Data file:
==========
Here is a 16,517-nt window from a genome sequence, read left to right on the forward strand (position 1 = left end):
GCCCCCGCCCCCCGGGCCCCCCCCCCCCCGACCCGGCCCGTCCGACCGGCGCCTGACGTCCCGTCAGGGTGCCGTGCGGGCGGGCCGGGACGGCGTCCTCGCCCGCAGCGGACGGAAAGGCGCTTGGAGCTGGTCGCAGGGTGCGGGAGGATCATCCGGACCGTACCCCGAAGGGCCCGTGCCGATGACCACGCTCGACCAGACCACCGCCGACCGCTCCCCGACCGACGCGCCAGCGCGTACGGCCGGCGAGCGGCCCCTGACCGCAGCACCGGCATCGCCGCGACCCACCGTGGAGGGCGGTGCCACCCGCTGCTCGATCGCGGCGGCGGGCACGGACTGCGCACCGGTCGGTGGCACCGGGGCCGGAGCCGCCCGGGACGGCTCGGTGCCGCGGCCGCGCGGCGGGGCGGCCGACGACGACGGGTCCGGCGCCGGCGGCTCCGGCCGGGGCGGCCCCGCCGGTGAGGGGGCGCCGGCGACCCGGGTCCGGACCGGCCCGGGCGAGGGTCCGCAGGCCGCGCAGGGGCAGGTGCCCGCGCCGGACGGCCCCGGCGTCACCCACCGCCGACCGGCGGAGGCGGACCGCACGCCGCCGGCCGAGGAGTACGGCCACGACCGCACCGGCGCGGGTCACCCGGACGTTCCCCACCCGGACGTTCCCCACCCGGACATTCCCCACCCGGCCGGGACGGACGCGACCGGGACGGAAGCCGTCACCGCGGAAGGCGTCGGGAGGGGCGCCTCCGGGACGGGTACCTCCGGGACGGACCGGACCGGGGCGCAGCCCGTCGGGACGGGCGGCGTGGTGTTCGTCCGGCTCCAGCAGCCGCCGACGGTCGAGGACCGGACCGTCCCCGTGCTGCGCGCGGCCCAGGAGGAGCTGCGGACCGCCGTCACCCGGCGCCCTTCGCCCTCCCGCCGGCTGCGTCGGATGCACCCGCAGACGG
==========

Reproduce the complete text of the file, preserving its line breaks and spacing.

Here is a 16,517-nt window from a genome sequence, read left to right on the forward strand (position 1 = left end):
GCCCCCGCCCCCCGGGCCCCCCCCCCCCCGACCCGGCCCGTCCGACCGGCGCCTGACGTCCCGTCAGGGTGCCGTGCGGGCGGGCCGGGACGGCGTCCTCGCCCGCAGCGGACGGAAAGGCGCTTGGAGCTGGTCGCAGGGTGCGGGAGGATCATCCGGACCGTACCCCGAAGGGCCCGTGCCGATGACCACGCTCGACCAGACCACCGCCGACCGCTCCCCGACCGACGCGCCAGCGCGTACGGCCGGCGAGCGGCCCCTGACCGCAGCACCGGCATCGCCGCGACCCACCGTGGAGGGCGGTGCCACCCGCTGCTCGATCGCGGCGGCGGGCACGGACTGCGCACCGGTCGGTGGCACCGGGGCCGGAGCCGCCCGGGACGGCTCGGTGCCGCGGCCGCGCGGCGGGGCGGCCGACGACGACGGGTCCGGCGCCGGCGGCTCCGGCCGGGGCGGCCCCGCCGGTGAGGGGGCGCCGGCGACCCGGGTCCGGACCGGCCCGGGCGAGGGTCCGCAGGCCGCGCAGGGGCAGGTGCCCGCGCCGGACGGCCCCGGCGTCACCCACCGCCGACCGGCGGAGGCGGACCGCACGCCGCCGGCCGAGGAGTACGGCCACGACCGCACCGGCGCGGGTCACCCGGACGTTCCCCACCCGGACGTTCCCCACCCGGACATTCCCCACCCGGCCGGGACGGACGCGACCGGGACGGAAGCCGTCACCGCGGAAGGCGTCGGGAGGGGCGCCTCCGGGACGGGTACCTCCGGGACGGACCGGACCGGGGCGCAGCCCGTCGGGACGGGCGGCGTGGTGTTCGTCCGGCTCCAGCAGCCGCCGACGGTCGAGGACCGGACCGTCCCCGTGCTGCGCGCGGCCCAGGAGGAGCTGCGGACCGCCGTCACCCGGCGCCCTTCGCCCTCCCGCCGGCTGCGTCGGATGCACCCGCAGACGG